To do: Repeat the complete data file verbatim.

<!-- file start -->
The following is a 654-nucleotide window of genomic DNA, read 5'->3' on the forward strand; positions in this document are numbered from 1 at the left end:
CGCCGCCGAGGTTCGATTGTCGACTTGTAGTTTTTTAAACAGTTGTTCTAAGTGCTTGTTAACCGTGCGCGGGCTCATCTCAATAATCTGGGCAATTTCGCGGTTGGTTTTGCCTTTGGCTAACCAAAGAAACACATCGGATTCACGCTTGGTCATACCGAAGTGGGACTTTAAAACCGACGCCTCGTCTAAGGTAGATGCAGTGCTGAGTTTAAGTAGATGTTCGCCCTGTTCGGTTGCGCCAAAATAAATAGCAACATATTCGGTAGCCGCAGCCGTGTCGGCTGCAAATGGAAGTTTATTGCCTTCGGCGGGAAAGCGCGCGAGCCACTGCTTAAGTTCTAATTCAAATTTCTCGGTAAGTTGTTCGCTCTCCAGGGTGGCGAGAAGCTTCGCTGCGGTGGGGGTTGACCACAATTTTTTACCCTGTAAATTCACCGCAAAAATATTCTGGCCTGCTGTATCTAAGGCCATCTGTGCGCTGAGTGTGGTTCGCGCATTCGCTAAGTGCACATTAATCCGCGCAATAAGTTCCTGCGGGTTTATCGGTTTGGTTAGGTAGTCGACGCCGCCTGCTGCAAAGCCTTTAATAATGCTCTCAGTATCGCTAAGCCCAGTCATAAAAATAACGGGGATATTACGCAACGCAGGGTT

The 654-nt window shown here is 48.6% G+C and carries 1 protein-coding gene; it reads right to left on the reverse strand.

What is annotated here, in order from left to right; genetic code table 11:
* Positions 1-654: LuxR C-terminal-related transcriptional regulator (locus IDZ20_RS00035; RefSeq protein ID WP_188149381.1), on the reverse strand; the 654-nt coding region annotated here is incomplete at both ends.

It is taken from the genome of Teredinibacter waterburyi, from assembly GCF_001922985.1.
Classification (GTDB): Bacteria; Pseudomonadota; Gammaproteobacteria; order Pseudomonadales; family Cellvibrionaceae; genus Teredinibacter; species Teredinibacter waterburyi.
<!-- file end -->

The following is a 654-nucleotide window of genomic DNA, read 5'->3' on the forward strand; positions in this document are numbered from 1 at the left end:
CGCCGCCGAGGTTCGATTGTCGACTTGTAGTTTTTTAAACAGTTGTTCTAAGTGCTTGTTAACCGTGCGCGGGCTCATCTCAATAATCTGGGCAATTTCGCGGTTGGTTTTGCCTTTGGCTAACCAAAGAAACACATCGGATTCACGCTTGGTCATACCGAAGTGGGACTTTAAAACCGACGCCTCGTCTAAGGTAGATGCAGTGCTGAGTTTAAGTAGATGTTCGCCCTGTTCGGTTGCGCCAAAATAAATAGCAACATATTCGGTAGCCGCAGCCGTGTCGGCTGCAAATGGAAGTTTATTGCCTTCGGCGGGAAAGCGCGCGAGCCACTGCTTAAGTTCTAATTCAAATTTCTCGGTAAGTTGTTCGCTCTCCAGGGTGGCGAGAAGCTTCGCTGCGGTGGGGGTTGACCACAATTTTTTACCCTGTAAATTCACCGCAAAAATATTCTGGCCTGCTGTATCTAAGGCCATCTGTGCGCTGAGTGTGGTTCGCGCATTCGCTAAGTGCACATTAATCCGCGCAATAAGTTCCTGCGGGTTTATCGGTTTGGTTAGGTAGTCGACGCCGCCTGCTGCAAAGCCTTTAATAATGCTCTCAGTATCGCTAAGCCCAGTCATAAAAATAACGGGGATATTACGCAACGCAGGGTT

The 654-nt window shown here is 48.6% G+C and carries 1 protein-coding gene; it reads right to left on the reverse strand.

What is annotated here, in order from left to right; genetic code table 11:
* Positions 1-654: LuxR C-terminal-related transcriptional regulator (locus IDZ20_RS00035; RefSeq protein ID WP_188149381.1), on the reverse strand; the 654-nt coding region annotated here is incomplete at both ends.

It is taken from the genome of Teredinibacter waterburyi, from assembly GCF_001922985.1.
Classification (GTDB): Bacteria; Pseudomonadota; Gammaproteobacteria; order Pseudomonadales; family Cellvibrionaceae; genus Teredinibacter; species Teredinibacter waterburyi.